In this study, we propose a reasonable adaptation of the existing terminology for model verification and validation and apply it to the field of neural network modeling and simulation. We introduce the concept of

Moreover, this study contributes to a question that is intensively debated in the neuromorphic community: how do hardware constraints on numerical precision affect individual neuron dynamics and, thus, the results obtained from a neural network simulation? We compare the neuronal and network dynamics between the original and the SpiNNaker implementation, and our results show that numerical accuracy is critically important; even small deviations in the dynamics of individual neurons are expressed in the dynamics at network level.

This study arose within a collaboration using the same initial study to examine different aspects of rigor and reproducibility in spiking neural network simulations, which we describe briefly here to motivate the scope of the current study. Firstly, a frequent source of errors in a neural network simulation is unsuitable choices of numerics for solving the system of ordinary differential equations underlying the selected neuron model. In section 3.4.2 we focus on the issues of time step and data type; the question of which solver to use is addressed in Blundell et al. (

Reproducibility and replicability are indispensable aspects of good scientific practice. Unfortunately, the terms are defined in incompatible ways across and even within fields.

In psychology, for example, ^{1}

In this study, we follow the definitions suggested by the

To be more specific about the terminology of reproducibility, in this study we aim for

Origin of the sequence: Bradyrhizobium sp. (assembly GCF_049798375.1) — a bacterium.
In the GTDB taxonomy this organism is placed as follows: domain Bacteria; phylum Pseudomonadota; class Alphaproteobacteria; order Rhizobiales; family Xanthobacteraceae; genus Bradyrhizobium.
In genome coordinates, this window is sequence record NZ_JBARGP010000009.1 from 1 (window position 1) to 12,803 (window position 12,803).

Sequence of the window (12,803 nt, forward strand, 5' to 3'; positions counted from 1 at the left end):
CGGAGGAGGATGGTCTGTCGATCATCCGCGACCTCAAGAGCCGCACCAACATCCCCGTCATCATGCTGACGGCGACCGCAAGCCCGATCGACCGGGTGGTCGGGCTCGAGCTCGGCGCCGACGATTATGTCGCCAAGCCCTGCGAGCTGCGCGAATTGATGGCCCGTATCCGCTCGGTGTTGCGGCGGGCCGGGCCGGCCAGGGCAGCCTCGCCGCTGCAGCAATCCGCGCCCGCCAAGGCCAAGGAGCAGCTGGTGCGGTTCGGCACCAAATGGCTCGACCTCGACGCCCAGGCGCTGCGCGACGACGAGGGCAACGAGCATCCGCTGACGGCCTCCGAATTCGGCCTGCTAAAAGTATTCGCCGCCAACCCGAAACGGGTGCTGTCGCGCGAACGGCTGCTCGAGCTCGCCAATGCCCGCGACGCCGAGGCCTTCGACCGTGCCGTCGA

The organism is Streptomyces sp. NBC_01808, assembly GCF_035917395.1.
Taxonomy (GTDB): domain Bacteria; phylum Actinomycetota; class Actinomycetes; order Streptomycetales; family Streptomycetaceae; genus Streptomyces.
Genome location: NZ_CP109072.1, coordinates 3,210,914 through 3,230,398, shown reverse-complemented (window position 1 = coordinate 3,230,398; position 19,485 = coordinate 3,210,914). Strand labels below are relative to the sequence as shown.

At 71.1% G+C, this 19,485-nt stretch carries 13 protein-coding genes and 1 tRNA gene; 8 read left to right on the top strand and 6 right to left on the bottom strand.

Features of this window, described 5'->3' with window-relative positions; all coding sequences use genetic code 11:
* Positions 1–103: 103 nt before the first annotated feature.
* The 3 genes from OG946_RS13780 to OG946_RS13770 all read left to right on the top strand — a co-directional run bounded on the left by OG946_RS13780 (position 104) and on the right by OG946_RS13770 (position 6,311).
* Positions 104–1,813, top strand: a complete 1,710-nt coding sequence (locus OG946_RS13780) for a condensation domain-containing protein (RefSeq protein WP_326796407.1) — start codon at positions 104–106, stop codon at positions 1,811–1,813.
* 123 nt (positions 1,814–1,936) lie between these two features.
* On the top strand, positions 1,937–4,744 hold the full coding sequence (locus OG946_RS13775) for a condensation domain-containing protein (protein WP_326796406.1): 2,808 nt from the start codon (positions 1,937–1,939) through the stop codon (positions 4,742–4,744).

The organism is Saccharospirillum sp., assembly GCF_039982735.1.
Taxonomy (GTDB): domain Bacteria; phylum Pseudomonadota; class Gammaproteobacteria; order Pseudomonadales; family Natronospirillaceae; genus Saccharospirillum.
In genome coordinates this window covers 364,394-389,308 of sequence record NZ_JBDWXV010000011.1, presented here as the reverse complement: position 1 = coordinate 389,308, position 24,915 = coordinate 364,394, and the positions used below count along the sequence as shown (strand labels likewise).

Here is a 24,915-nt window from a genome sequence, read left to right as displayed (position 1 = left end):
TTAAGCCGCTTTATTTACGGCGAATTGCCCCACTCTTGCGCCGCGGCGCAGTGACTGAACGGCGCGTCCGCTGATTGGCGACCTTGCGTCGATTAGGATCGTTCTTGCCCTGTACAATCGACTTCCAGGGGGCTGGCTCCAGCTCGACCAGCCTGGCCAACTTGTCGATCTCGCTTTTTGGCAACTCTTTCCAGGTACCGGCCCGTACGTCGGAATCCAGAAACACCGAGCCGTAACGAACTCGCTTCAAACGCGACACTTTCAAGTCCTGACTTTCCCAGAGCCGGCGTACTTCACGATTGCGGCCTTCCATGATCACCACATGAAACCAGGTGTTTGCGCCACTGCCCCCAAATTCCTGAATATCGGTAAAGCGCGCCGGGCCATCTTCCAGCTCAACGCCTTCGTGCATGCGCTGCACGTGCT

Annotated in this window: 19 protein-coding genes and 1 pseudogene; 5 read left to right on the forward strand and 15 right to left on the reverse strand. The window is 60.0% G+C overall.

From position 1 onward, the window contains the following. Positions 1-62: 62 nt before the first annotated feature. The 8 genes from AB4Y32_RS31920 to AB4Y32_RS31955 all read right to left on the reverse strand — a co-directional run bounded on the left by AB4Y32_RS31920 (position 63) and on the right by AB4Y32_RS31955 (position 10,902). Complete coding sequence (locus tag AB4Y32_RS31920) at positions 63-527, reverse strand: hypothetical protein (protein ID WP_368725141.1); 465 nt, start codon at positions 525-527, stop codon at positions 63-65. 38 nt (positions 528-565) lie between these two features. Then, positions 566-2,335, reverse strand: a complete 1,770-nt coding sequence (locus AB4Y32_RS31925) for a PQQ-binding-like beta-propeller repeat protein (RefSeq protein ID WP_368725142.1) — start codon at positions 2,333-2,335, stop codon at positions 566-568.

The critical question for all modeling tasks is whether the model provides a sufficiently accurate representation of the system being studied. Evaluating the results of a modeling effort is a non-trivial exercise which requires a rigorous validation process.

The term

As a cornerstone for establishing credibility of computer simulations, the Society for Computer Simulation (SCS) formulated a standard set of terminology intended to facilitate effective communication between model builders and model users (Schlesinger et al.,

Interrelationship of the basic elements for modeling and simulation. In order to be able to apply the terminology, introduced by Schlesinger et al. (

The essence of the introduced terminology is the division of the modeling process into three major elements as illustrated in Figures

Reality or

By separating the understanding of a model into a mathematical and an executable model, this terminology also illustrates the difference between verification and validation.

Model verification is the assessment of a model implementation. Neural network models are mathematical models that are written down in source code as numerical algorithms. Therefore, it is useful to define two indispensable assessment activities: